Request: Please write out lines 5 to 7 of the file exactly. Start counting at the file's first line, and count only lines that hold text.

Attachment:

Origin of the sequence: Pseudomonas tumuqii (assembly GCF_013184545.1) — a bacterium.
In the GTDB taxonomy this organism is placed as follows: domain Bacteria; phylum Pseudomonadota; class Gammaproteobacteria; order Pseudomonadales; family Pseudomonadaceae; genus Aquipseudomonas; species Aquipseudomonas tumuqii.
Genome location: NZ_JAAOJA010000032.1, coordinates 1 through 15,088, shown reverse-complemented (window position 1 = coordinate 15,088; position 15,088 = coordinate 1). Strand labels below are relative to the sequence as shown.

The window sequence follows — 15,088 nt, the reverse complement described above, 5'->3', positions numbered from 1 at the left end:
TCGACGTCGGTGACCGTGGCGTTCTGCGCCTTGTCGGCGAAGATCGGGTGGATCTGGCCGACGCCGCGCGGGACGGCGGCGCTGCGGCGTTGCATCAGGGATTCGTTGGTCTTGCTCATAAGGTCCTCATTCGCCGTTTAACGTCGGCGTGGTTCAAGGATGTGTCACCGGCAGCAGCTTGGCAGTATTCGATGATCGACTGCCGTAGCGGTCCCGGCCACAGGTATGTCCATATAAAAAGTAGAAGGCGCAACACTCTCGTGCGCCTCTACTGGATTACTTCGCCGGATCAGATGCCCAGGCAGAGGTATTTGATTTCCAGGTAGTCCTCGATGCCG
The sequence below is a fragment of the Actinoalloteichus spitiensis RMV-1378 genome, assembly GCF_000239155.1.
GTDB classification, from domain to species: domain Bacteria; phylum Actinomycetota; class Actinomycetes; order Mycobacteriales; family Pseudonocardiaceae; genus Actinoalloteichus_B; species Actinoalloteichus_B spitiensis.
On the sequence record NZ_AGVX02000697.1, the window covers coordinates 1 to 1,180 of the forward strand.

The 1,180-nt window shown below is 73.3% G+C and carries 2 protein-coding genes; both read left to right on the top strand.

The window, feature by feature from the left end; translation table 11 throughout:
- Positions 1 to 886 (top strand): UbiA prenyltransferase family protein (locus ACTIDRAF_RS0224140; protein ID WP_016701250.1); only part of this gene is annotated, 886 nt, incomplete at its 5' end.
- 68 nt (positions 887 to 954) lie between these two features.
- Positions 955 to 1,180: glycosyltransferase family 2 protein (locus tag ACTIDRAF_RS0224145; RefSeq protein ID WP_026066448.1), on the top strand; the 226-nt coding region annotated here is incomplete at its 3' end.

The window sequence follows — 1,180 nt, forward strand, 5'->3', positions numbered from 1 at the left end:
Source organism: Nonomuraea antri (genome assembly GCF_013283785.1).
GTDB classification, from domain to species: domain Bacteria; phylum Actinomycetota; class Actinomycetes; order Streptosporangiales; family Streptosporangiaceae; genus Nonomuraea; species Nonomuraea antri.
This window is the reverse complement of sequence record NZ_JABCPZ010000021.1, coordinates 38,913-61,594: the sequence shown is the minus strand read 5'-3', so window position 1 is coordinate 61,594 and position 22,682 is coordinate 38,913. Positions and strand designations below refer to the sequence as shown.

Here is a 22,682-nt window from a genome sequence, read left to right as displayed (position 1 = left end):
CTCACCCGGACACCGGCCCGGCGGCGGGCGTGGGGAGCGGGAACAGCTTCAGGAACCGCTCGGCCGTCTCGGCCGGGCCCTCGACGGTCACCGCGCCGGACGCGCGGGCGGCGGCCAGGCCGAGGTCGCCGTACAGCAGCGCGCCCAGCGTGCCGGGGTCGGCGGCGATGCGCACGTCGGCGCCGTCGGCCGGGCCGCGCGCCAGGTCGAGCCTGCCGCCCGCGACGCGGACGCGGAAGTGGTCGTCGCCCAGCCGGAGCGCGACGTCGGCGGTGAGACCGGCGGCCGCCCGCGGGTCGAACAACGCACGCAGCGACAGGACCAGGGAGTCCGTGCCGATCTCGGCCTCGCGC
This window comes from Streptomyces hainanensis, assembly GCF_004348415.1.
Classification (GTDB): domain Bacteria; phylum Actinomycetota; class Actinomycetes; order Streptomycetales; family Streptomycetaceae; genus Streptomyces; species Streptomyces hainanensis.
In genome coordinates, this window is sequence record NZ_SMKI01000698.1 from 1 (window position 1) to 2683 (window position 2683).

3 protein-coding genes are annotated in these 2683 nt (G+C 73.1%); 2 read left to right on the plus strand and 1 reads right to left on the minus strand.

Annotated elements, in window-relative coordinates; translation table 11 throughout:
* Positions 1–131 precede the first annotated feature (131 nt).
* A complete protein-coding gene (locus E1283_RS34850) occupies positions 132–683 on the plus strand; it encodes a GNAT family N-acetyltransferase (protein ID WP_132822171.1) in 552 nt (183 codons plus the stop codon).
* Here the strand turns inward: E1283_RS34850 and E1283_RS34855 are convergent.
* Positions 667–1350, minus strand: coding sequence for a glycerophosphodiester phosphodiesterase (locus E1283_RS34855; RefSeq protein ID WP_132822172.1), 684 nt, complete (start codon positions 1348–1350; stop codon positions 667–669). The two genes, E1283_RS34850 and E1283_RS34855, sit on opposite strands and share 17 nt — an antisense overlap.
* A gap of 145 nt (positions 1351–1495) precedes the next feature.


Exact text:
TCGACGTCGGTGACCGTGGCGTTCTGCGCCTTGTCGGCGAAGATCGGGTGGATCTGGCCGACGCCGCGCGGGACGGCGGCGCTGCGGCGTTGCATCAGGGATTCGTTGGTCTTGCTCATAAGGTCCTCATTCGCCGTTTAACGTCGGCGTGGTTCAAGGATGTGTCACCGGCAGCAGCTTGGCAGTATTCGATGATCGACTGCCGTAGCGGTCCCGGCCACAGGTATGTCCATATAAAAAGTAGAAGGCGCAACACTCTCGTGCGCCTCTACTGGATTACTTCGCCGGATCAGATGCCCAGGCAGAGGTATTTGATTTCCAGGTAGTCCTCGATGCCG
The sequence below is a fragment of the Actinoalloteichus spitiensis RMV-1378 genome, assembly GCF_000239155.1.
GTDB classification, from domain to species: domain Bacteria; phylum Actinomycetota; class Actinomycetes; order Mycobacteriales; family Pseudonocardiaceae; genus Actinoalloteichus_B; species Actinoalloteichus_B spitiensis.